Timothy: Now, let's have a look at the usage for some other words and phrases. The first phrase we will look at is صباح الخير (ṣabāḥu al-ḫaīr) Danya, when would you use this phrase?
Danya: I would use صباح الخير just like I would use "good morning" in the United States.
Timothy: So from like, when you wake up in the morning until lunch time or noon or so?
Danya: Absolutely.
Timothy: All right. May. If someone were to greet you with صباح الخير, How would you respond?
May: صباح النور (ṣabāḥ an-nuūr )
Timothy: What does that mean?
May: It means "good morning" but it's a little stronger.
Timothy: How so?
May: Well, the word نور (nuūr) means light. So it's more like saying “bright morning.”
Timothy: If I were feeling like particularly happy one morning, could I greet someone with صباح النور (ṣabāḥ an-nuūr)?
May: No. صباح النور (ṣabāḥ an-nuūr) is used only when you reply for صباح الخير,(ṣabāḥu al-ḫaīr)
Timothy: Okay. What if it were evening. How would I greet someone? Could you two demonstrate for me?
May: Sure. مساء الخير يا دانيا.,
Danya: مساء النور يا مي.,
Timothy: You used a new word there. Can you repeat it?
May: مساء [natural native speed]. مساء [slowly - broken down by syllable]. مساء [natural native speed].
Timothy: Does مساء mean "evening"?
May: Yes. In the evening, we say مساءالخير.
Timothy: Okay. So what do you mean by "evening" like what, from what time to what time?
May: Well, evening, for, like personally, I would use evening between 5: 00 and night time.
Danya: 'til midnight.
May: 'til midnight.
Timothy: So in the morning, we say...
Danya: صباح الخير
May: صباح النور
Timothy: And in the evening, it's...
May: مساء الخير.
Danya: مساء النور.
Timothy: What about the afternoon, what would you say then?
May: مرحباً.
Danya: أهلاً.
Timothy: So in the afternoon we would just say, "hello". Can we hear those words again?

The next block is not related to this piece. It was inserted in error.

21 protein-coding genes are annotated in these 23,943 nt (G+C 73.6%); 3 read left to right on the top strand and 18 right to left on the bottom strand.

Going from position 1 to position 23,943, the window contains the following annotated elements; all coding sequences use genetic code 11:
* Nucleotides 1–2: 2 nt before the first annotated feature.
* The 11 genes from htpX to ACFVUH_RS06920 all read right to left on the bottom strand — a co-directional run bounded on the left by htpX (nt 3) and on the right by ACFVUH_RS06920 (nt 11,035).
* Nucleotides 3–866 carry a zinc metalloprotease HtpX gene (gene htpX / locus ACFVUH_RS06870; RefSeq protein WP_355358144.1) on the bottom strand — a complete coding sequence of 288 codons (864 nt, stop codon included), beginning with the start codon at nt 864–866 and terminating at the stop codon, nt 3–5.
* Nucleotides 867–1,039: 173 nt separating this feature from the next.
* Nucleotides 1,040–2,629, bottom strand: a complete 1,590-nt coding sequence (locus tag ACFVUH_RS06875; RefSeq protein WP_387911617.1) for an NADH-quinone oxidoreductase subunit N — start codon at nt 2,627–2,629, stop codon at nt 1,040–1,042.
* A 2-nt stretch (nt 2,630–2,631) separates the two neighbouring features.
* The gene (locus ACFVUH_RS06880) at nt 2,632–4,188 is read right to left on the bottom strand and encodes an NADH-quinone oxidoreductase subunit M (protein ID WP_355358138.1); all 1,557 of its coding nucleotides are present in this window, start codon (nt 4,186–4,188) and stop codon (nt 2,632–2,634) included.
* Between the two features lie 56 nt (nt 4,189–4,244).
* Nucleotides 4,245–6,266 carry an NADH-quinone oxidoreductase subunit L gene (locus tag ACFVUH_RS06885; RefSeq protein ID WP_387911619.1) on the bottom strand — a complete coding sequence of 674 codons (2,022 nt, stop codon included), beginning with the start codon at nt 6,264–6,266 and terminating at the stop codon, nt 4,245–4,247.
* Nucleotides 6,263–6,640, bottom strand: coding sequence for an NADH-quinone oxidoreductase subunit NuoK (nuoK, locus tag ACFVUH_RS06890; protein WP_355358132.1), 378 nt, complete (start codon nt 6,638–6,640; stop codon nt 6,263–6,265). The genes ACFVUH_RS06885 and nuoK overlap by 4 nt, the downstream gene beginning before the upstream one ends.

May: مرحبا [natural native speed]. مرحبا [slowly - broken by syllable]. مرحبا [natural native speed].
Timothy: And the other word for "hello"?
May: أهلا [natural native speed]. أهلا [slowly - broken by syllable]. أهلا [natural native speed].
Danya: There's another important greeting.
Timothy: Oh yeah? What is it ?
Danya: السلام عليكم.
May: و عليكم السلام .
Timothy: Oh yeah, I know that one. Let's repeat it for the listeners.
May: السلام عليكم. [natural native speed]
Timothy: Peace be upon you.
May: السلام عليكم. slowly - broken by syllable]. السلام عليكم. [natural native speed].
Timothy: And the reply?
May: وً عَلَيْكُمْ السَّلَامُ [natural native speed].
Timothy: And upon you, peace.
May: وًعَلَيْكُمْ السَّلَامُ [slowly - broken by syllable] .: وًعَلَيْكُمْ السَّلَامُ [natural native speed].
Timothy: So, when I visited the mosque, I heard that phrase from everybody, even people who didn't speak Arabic. So I was under the impression that السلام عليكم was sort of religious.
Danya: Well, Islam's a very important part of Arabic culture.
May: Yeah. In Jordan, at least, 9 out of 10 people are Muslim.
Danya: So we use السلام عليكم just like saying "hello".
Timothy: Really? So it must be pretty common to hear السلام عليكم
May: Yeah. See, like you said, Muslims are all over the world. They use the word السَّلَامُ عَلَيْكُمْ even if they don't know Arabic.
Danya: But I often shorten it to just سلام.
Timothy: How interesting. Let's have a more thorough look at the grammar used in this lesson.

Lesson focus

Timothy: Today, we'll look at possessive suffixes. A possessive suffix is an ending to a word that means "my", "your", "his" or "her". Let's go back to where this appeared in the conversation. Can you repeat that sentence?
May: هذِا صِديقي
Timothy: "This is my friend." This sentence uses just one word to mean "my friend". Can you break that word down for us?
May: صديقي is made of صديق which means "friend" and the sound "E" which means "my" صديقي "my friend".
Timothy: Okay. Let's look at the other example from the dialog.
May: اسمه تيموثي.
Timothy: "His name is Timothy." "His name" is expressed with the single word اسمه. Can you break it down for us?
May: اسمه is made of اسم which means "name" and the sound "hu" which means “his”, اسمه "his name".
Timothy: Okay. Let's give our listeners some more examples so they can start practicing.
May: اسمي مي.
Timothy: My name is May.
May: اسمها دانيا
Timothy: Her name is Danya.
May: هل اسمك تيموثي؟
Timothy: "Is your name Timothy?"نعم "yes".
May: ما اِسْمُكِ؟
Timothy: "What is your name?". This is used when asking a woman. How would you say, "what is your name?" when asking a man?
May: ما اِسْمُكَ؟
Timothy: Okay. So let's say them together so that we can hear the difference.
May: اِسْمُكِ؟
Timothy: For a woman.
May: اِسْمُكَ؟
Timothy: For a man.


Timothy: Thank you. This will conclude today's lesson. Be sure to pick up the PDF at ArabicPod101.com. Also, if you have any questions, feel free to use our form or comments on today's lesson. See you again tomorrow.
May: Bye.
Timothy: Until next time.